“Raise,” said the stranger in the five seat. He was busy racking up his chips. Everyone folded to me, holding Ad5c in the big blind. I had a decision to make.
It was late in our $30-$60 hold’em game. The stranger had built a wall of chips. It appeared he was not that used to having a lot of chips, because his wall was in great jeopardy of tumbling down. Not from bad play, although his play was not that great, but from bad architecture. He had built several stacks 40 chips high, and lined them up at the very edge of the table. He had not built a stable base. Any false move by anyone and the cleaning crew was going to be finding a bonanza for weeks.
Three spots from the big blind, he got up and grabbed a few racks. Clearly, he was heading home. Now his raise had come while he was tearing down the wall and putting it into the racks. I had some things to think about before I acted.
Specifically, I usually consider three things:
What general criteria do I use in this situation (in this case, defending the big blind) in deciding to call, raise or fold?
How well does my hand (in this case, ace-rag) meet the general criteria?
Are there any other tells or situational issues that might affect my decision (in this case, an opponent racking up chips)?
Consideration 1: Defending the big blind
A lot of limit hold’em play involves deciding how and when to defend the blinds. In fact, after millions of players have played billions of hands in the blinds, there is still no clear cut methodology that tells us when or how to defend.
There are two general rules to balance:
The better the player(s) in the pot, the better the hand you need to defend your blind with. You can play a lot of hands against poor, weak, predictable players, and far fewer hands against tough, aggressive and unpredictable sbobet88 players.
The earlier the raiser’s position, the better his hand rates to be and the fewer hands you should play. You are not going to make money playing a mediocre hand out of position against a difficult opponent with a superior hand.
How and when you balance these rules depends on what you think of your hand, your opponent, his position, your history, your relative skill level, and to some extent your (and his) image. I can tell you, however, that you almost undoubtedly overestimate your relative skill, and underestimate the opponent’s hand value. When I tell people they can play more hands against weak opponents, they take it to mean they can play lots of hands against everyone (obviously, since everyone else is a weak player). In fact, giving up the blinds is a very normal part of poker life, and you should get used to it.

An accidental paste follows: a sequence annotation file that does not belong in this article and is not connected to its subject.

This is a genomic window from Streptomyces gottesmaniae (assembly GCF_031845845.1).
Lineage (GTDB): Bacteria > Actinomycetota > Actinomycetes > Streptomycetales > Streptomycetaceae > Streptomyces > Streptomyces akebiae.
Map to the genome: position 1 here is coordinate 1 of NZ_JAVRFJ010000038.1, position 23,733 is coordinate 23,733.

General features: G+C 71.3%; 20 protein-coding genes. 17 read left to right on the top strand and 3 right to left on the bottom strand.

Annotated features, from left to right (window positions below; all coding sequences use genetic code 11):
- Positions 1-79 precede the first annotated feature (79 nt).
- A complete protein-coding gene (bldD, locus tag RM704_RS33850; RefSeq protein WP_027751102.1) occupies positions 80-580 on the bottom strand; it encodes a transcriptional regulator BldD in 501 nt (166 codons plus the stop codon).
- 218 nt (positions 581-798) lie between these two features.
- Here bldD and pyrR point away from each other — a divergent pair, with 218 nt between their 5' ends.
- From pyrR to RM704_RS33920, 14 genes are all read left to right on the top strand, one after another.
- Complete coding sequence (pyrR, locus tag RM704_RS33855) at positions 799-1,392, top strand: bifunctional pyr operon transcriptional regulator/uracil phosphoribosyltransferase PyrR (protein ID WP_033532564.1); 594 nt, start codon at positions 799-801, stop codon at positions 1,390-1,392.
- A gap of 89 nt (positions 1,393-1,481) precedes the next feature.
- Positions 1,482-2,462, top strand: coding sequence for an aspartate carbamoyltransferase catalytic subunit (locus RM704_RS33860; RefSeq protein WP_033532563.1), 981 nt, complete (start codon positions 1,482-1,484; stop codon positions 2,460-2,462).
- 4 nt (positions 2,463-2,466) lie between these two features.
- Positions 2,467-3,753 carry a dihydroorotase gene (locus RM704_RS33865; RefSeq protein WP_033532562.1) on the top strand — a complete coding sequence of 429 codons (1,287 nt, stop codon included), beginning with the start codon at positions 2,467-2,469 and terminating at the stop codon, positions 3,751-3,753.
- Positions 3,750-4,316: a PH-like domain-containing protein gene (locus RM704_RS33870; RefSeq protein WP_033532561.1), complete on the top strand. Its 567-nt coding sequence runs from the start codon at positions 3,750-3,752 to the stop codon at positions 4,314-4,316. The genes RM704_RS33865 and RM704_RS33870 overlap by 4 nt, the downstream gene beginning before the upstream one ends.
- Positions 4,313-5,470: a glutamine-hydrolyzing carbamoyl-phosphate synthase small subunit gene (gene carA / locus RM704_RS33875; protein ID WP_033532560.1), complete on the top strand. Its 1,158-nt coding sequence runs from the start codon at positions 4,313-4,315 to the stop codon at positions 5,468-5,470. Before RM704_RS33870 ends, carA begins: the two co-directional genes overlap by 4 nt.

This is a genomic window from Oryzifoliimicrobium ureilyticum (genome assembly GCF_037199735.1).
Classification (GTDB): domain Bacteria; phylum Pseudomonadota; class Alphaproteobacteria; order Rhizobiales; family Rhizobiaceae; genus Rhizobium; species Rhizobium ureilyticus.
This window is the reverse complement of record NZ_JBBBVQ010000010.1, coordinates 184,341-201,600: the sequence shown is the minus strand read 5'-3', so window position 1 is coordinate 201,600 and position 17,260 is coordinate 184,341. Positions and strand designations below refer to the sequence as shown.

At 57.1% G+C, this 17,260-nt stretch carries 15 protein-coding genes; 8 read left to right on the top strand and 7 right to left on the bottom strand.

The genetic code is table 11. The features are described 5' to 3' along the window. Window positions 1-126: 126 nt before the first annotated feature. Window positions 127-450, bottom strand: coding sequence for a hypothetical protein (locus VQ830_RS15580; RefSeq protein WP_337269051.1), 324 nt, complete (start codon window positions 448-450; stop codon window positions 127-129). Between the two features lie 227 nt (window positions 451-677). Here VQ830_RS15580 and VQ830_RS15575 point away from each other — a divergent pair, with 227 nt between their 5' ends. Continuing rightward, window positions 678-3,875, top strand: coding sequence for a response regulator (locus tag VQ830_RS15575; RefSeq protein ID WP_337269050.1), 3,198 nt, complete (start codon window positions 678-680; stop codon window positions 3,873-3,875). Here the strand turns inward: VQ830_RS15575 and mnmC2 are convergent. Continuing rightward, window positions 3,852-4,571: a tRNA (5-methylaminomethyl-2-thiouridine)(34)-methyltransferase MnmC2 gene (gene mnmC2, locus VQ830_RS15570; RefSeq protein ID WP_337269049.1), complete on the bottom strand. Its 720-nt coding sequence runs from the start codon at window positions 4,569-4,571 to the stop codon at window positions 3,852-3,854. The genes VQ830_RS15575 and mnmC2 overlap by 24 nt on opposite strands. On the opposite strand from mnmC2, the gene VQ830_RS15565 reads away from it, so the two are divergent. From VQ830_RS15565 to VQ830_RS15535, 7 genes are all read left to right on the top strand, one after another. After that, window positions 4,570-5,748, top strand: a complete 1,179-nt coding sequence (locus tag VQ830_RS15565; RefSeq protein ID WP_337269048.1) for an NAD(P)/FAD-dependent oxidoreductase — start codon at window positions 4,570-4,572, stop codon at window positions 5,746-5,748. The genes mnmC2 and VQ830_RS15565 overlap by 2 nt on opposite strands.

Consideration 2: Ace-rag offsuit
A lot of players seem very confused about Ace-rag offsuit. Simply put, it is a Bad Hand. As it happens, it is a very good bad hand compared to some others, but nevertheless, it falls in the category of “Bad Hands”. When you see this hand, think, “This is a bad hand.”
Folding A-rag every time you see it will save you lots of money, and a lot of difficult thinking post-flop. You do not need to think post-fold if you folded pre-flop.
I almost never play a hand like Ac5d in any position for any amount of money. I will sometimes open-raise with it on the button, usually if at least one of the blinds is either very likely to fold or play predictably afterwards.
I realize A-rag will win a lot more pots than other Bad Hands, and thus give the illusion you are playing well and making money with it. In some weak games, where lots of opponents call after the flop with nearly nothing after an ace hits the board, you might even show a tiny profit. But in the long run, as soon as your opponents work out that aces are really the highest pair, you will stop getting action after an ace comes unless you are beat (or – here you squeeze your eyes shut and pray – you tie someone with a better kicker).
Consideration 3 – Going Home
There are two conflicting thoughts that go through the minds of many players racking up to go home, especially if they are quitting winners. First, they would not mind winning another pot, sort of a lovely parting gift. It is always nice to win that little extra stack or so, or even just the blinds, on the way out.